Fortune: But aren't most cities basically broke these days? How do you pitch a program like yours when mayors are preoccupied with cutting budgets?

    Cohen: We don't pitch, we respond to requests for proposals. There are very few direct city funds that are being used for bike sharing. Most of the public funding is federal money to support capital purchases. And our projections are that within about three to four years, these may be public transit systems that are actually self-sustaining. What's more, compared to other capital investments, it's tiny. A quarter-mile of subway can cost billions. With bike sharing you can get a city-changing system for less than $10 million.

    Fortune: Where will bike-sharing be in the next few years?

    Cohen: In the Boston area, it will be a completely seamless regional system with Boston, Cambridge, Somerville and Brookline. And 2012 is just going to be an explosion. New York has a request for proposal out for a 10,000-bike system launching in 2012. Vancouver, 4,000 bikes, likely 2012. Seattle. San Francisco. The Bay Area. And the incoming director of transportation for Chicago is a huge bike-share fanatic; it wouldn't surprise me if they try and do something very quickly.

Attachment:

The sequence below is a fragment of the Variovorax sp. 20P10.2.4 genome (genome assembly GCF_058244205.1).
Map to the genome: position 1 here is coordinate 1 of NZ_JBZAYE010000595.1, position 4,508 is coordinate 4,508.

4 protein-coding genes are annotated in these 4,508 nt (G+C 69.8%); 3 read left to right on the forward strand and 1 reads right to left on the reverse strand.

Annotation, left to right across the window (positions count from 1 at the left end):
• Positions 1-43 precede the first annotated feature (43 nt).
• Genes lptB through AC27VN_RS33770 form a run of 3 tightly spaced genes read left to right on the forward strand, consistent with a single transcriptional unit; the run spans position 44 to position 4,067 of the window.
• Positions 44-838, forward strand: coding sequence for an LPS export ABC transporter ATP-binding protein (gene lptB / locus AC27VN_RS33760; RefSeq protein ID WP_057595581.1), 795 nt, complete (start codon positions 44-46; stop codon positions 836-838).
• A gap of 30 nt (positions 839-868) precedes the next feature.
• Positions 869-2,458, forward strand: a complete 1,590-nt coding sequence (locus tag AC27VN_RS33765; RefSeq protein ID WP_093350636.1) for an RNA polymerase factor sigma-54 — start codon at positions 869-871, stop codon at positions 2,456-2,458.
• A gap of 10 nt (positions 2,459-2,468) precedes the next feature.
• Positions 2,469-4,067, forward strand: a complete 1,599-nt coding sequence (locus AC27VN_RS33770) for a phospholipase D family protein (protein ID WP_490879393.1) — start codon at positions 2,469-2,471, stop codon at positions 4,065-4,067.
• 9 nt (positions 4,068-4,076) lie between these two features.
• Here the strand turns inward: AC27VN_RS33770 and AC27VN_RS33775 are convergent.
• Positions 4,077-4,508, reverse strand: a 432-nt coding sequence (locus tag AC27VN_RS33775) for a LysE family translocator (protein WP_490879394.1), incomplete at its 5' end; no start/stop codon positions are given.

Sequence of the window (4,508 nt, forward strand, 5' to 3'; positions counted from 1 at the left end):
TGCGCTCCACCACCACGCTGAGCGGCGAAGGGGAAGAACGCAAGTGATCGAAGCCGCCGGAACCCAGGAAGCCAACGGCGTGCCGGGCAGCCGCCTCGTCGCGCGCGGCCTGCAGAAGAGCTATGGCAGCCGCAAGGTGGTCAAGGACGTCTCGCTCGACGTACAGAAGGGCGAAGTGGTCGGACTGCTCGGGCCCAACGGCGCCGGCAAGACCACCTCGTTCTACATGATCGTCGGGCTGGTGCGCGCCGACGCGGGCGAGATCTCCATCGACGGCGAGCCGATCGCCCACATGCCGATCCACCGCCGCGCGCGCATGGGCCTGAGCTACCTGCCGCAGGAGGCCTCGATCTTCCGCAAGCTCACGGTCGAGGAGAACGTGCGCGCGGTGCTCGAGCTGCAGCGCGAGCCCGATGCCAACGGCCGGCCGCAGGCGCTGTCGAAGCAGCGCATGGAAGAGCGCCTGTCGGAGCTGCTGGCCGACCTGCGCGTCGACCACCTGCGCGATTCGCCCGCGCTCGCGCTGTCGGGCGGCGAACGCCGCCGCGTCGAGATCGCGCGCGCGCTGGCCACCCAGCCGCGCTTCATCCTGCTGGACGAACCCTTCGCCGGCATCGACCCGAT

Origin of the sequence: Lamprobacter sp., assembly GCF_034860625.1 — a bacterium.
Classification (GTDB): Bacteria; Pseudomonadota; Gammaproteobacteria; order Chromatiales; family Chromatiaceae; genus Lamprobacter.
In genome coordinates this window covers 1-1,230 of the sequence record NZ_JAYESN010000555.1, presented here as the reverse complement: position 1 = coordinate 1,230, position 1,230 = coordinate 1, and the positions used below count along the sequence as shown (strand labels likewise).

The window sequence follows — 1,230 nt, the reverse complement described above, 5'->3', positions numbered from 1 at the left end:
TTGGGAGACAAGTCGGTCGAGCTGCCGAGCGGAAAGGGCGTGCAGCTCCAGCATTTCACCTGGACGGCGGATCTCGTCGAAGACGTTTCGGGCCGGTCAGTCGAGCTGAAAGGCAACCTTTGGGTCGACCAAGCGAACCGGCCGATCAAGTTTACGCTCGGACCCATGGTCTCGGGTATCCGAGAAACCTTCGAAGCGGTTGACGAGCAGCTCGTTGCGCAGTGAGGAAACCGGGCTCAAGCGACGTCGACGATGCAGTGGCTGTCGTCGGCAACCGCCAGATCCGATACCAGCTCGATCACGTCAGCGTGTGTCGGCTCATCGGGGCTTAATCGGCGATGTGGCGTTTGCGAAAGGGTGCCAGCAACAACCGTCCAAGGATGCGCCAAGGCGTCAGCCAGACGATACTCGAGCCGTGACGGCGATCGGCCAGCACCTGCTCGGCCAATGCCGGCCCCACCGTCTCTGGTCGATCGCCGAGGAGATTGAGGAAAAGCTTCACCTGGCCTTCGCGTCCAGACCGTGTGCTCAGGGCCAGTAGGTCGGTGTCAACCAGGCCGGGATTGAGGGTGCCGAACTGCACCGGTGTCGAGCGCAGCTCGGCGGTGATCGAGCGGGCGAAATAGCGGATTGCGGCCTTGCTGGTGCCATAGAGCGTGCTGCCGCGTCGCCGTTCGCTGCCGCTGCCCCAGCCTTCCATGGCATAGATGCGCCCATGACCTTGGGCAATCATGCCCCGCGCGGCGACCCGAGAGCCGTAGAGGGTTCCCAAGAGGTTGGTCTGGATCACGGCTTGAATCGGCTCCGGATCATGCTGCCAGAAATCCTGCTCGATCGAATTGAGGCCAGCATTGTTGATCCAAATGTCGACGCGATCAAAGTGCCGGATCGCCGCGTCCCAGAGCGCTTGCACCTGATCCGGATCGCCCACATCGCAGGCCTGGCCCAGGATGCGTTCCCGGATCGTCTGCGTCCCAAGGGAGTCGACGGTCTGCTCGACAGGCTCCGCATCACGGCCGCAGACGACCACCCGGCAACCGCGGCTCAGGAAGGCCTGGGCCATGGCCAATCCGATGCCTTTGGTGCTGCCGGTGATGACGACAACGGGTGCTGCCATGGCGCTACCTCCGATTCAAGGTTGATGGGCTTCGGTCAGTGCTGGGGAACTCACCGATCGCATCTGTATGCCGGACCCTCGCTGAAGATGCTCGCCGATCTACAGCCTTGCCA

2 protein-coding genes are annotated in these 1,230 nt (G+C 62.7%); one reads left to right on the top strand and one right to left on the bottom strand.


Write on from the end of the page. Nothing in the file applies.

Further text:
Fortune: Those are all northern cities with liberal populations. I don't see Phoenix there. I don't see L.A. I don't see Houston, Dallas, Miami, Atlanta.

    Cohen: Every one of those cities that you just mentioned are interested. There are a million conversations happening in the background. The cities that I listed have either issued RFPs or said publicly that they want to do something. L.A. has been talking about it for a while. In Phoenix, there have been several different demonstrations there. Charlotte I think will eventually be there. I do think there are a lot more questions around how people will use bike-share systems in the more sprawled, car-centered cities, than in the denser coastal cities.

    Fortune: Do you feel safe riding your bike in the city?

    Cohen: I do. I mean, I've always viewed urban biking a sort of like skiing moguls. [Laughs] It's a challenge, and you have to be highly attentive, and finding the right route has always been the most important thing. But you know, in my four years of doing that ridiculous 17-mile commute, and many other years of urban biking, I've had two dooring incidents which have not resulted in any injuries, and no serious accidents. So I'm a huge advocate, and I personally feel safe. One of the reasons that bike share is so great is that you get more people biking, and it generally makes the streets safer for cyclists because automobile drivers are more aware of bikers.